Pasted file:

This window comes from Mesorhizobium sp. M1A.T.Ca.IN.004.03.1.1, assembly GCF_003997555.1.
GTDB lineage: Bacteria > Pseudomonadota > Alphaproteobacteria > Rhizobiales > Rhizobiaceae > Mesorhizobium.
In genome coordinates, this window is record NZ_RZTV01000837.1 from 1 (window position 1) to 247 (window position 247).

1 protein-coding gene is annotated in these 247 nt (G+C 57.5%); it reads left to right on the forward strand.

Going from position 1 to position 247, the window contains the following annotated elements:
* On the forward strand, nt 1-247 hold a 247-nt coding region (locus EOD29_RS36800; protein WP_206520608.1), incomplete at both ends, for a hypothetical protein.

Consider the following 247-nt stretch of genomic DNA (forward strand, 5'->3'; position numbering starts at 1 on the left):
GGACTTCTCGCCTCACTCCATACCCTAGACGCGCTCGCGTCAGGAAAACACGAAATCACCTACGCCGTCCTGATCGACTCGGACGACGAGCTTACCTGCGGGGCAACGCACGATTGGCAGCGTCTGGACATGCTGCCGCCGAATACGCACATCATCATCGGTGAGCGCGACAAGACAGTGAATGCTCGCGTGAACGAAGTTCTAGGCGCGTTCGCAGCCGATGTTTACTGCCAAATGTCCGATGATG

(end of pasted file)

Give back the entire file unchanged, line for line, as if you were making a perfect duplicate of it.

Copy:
This window comes from Mesorhizobium sp. M1A.T.Ca.IN.004.03.1.1, assembly GCF_003997555.1.
GTDB lineage: Bacteria > Pseudomonadota > Alphaproteobacteria > Rhizobiales > Rhizobiaceae > Mesorhizobium.
In genome coordinates, this window is record NZ_RZTV01000837.1 from 1 (window position 1) to 247 (window position 247).

1 protein-coding gene is annotated in these 247 nt (G+C 57.5%); it reads left to right on the forward strand.

Going from position 1 to position 247, the window contains the following annotated elements:
* On the forward strand, nt 1-247 hold a 247-nt coding region (locus EOD29_RS36800; protein WP_206520608.1), incomplete at both ends, for a hypothetical protein.

Consider the following 247-nt stretch of genomic DNA (forward strand, 5'->3'; position numbering starts at 1 on the left):
GGACTTCTCGCCTCACTCCATACCCTAGACGCGCTCGCGTCAGGAAAACACGAAATCACCTACGCCGTCCTGATCGACTCGGACGACGAGCTTACCTGCGGGGCAACGCACGATTGGCAGCGTCTGGACATGCTGCCGCCGAATACGCACATCATCATCGGTGAGCGCGACAAGACAGTGAATGCTCGCGTGAACGAAGTTCTAGGCGCGTTCGCAGCCGATGTTTACTGCCAAATGTCCGATGATG